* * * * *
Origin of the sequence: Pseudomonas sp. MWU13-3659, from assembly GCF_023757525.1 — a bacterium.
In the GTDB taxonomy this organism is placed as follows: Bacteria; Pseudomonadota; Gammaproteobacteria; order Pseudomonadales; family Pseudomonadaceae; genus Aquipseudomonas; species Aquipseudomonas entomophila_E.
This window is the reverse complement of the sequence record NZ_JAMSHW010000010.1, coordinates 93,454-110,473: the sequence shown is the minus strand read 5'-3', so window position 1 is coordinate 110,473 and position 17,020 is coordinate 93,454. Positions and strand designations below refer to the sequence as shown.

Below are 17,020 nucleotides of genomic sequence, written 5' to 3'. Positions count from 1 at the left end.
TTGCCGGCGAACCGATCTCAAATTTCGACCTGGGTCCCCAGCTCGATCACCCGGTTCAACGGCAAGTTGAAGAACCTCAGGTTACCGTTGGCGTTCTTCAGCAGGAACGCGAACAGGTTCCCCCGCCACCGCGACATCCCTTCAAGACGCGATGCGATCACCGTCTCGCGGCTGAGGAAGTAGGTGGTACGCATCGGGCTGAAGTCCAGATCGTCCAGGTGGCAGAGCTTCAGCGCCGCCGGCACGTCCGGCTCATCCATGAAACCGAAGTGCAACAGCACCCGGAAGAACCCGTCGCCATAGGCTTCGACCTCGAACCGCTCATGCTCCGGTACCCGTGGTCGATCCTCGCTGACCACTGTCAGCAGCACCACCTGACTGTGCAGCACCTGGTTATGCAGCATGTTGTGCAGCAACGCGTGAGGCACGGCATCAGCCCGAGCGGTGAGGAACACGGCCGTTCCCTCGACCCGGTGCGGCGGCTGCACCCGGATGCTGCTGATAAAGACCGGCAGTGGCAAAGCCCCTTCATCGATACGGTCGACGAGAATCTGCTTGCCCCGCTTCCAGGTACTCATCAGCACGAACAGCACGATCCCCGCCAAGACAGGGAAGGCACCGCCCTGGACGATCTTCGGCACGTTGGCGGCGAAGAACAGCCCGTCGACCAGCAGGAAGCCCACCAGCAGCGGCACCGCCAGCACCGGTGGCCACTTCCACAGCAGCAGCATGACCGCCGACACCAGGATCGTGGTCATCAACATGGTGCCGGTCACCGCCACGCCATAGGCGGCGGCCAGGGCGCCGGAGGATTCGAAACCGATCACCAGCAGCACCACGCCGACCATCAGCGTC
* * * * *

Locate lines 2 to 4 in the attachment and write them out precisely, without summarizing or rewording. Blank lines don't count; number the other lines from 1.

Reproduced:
In the GTDB taxonomy this organism is placed as follows: Bacteria; Pseudomonadota; Gammaproteobacteria; order Pseudomonadales; family Pseudomonadaceae; genus Aquipseudomonas; species Aquipseudomonas entomophila_E.
This window is the reverse complement of the sequence record NZ_JAMSHW010000010.1, coordinates 93,454-110,473: the sequence shown is the minus strand read 5'-3', so window position 1 is coordinate 110,473 and position 17,020 is coordinate 93,454. Positions and strand designations below refer to the sequence as shown.

Below are 17,020 nucleotides of genomic sequence, written 5' to 3'. Positions count from 1 at the left end.